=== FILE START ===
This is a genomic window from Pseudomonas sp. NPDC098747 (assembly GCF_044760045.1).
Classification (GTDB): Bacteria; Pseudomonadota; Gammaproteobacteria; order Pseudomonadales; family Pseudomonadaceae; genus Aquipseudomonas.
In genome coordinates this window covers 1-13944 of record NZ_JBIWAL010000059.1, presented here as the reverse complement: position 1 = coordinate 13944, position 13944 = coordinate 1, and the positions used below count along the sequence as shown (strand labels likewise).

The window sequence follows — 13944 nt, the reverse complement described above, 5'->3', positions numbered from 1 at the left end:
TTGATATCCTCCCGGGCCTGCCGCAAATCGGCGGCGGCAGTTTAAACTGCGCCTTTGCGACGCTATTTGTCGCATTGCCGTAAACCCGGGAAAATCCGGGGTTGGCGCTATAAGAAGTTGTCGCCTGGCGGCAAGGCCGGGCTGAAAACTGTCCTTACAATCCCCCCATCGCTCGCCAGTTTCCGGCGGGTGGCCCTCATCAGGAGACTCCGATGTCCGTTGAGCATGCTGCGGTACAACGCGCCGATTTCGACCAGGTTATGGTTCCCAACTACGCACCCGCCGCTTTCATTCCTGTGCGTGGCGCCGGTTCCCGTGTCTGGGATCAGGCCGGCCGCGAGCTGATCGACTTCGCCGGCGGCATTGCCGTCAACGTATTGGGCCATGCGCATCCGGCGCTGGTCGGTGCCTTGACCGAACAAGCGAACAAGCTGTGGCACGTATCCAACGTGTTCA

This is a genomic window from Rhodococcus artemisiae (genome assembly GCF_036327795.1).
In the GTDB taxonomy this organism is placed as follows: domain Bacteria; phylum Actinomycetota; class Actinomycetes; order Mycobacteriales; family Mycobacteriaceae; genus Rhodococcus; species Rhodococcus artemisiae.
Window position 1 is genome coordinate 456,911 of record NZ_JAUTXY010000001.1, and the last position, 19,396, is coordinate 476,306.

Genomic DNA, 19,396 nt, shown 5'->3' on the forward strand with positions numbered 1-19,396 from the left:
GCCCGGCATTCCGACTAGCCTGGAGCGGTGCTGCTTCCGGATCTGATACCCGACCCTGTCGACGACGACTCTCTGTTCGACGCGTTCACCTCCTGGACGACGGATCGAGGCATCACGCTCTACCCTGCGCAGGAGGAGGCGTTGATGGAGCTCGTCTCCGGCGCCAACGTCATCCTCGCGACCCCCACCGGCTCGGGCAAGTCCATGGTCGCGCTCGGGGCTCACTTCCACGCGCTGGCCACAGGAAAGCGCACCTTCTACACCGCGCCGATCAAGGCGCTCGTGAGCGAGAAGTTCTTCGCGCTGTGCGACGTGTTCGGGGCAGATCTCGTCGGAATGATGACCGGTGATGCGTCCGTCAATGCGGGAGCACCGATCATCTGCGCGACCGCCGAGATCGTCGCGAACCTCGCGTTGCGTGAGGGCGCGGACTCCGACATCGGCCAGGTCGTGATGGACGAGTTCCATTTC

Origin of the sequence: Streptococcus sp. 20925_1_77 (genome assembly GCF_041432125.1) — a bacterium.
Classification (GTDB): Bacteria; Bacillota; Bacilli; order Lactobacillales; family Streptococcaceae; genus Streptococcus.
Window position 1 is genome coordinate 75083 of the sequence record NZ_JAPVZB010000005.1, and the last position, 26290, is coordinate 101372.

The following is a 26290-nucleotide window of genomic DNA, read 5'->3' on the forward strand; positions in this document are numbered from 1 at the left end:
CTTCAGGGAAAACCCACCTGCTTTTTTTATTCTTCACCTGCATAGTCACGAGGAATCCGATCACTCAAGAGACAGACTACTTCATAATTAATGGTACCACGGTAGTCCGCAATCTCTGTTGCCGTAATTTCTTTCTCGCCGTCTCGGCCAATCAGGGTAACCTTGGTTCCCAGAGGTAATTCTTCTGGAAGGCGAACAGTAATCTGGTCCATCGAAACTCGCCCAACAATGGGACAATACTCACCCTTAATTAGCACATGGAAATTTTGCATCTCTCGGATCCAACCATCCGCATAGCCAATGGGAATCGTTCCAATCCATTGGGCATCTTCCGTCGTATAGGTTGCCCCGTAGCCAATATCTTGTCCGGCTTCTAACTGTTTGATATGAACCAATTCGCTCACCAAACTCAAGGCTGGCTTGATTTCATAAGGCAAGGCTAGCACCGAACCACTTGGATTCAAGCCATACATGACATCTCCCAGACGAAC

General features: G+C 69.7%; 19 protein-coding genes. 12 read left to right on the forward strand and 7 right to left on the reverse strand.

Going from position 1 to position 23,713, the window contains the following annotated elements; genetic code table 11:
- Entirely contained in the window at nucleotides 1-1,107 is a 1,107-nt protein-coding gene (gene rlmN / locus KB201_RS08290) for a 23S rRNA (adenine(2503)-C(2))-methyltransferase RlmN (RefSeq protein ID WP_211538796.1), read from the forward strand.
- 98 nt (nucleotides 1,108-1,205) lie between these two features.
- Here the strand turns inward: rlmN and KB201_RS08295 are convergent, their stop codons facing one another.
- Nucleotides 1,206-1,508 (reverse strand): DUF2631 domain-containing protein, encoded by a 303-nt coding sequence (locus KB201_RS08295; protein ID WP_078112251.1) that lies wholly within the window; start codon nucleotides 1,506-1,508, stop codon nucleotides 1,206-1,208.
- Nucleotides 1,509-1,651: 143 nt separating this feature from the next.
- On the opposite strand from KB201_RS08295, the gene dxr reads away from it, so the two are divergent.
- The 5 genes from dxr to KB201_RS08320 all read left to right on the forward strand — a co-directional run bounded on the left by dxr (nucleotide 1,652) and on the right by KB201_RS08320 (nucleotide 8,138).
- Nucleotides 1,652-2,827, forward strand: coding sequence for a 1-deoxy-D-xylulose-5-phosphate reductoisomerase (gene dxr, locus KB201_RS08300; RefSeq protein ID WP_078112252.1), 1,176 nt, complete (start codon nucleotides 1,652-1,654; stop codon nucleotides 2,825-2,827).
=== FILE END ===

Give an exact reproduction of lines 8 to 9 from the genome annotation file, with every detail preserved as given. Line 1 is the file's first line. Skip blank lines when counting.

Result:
Window position 1 is genome coordinate 456,911 of record NZ_JAUTXY010000001.1, and the last position, 19,396, is coordinate 476,306.

Genomic DNA, 19,396 nt, shown 5'->3' on the forward strand with positions numbered 1-19,396 from the left: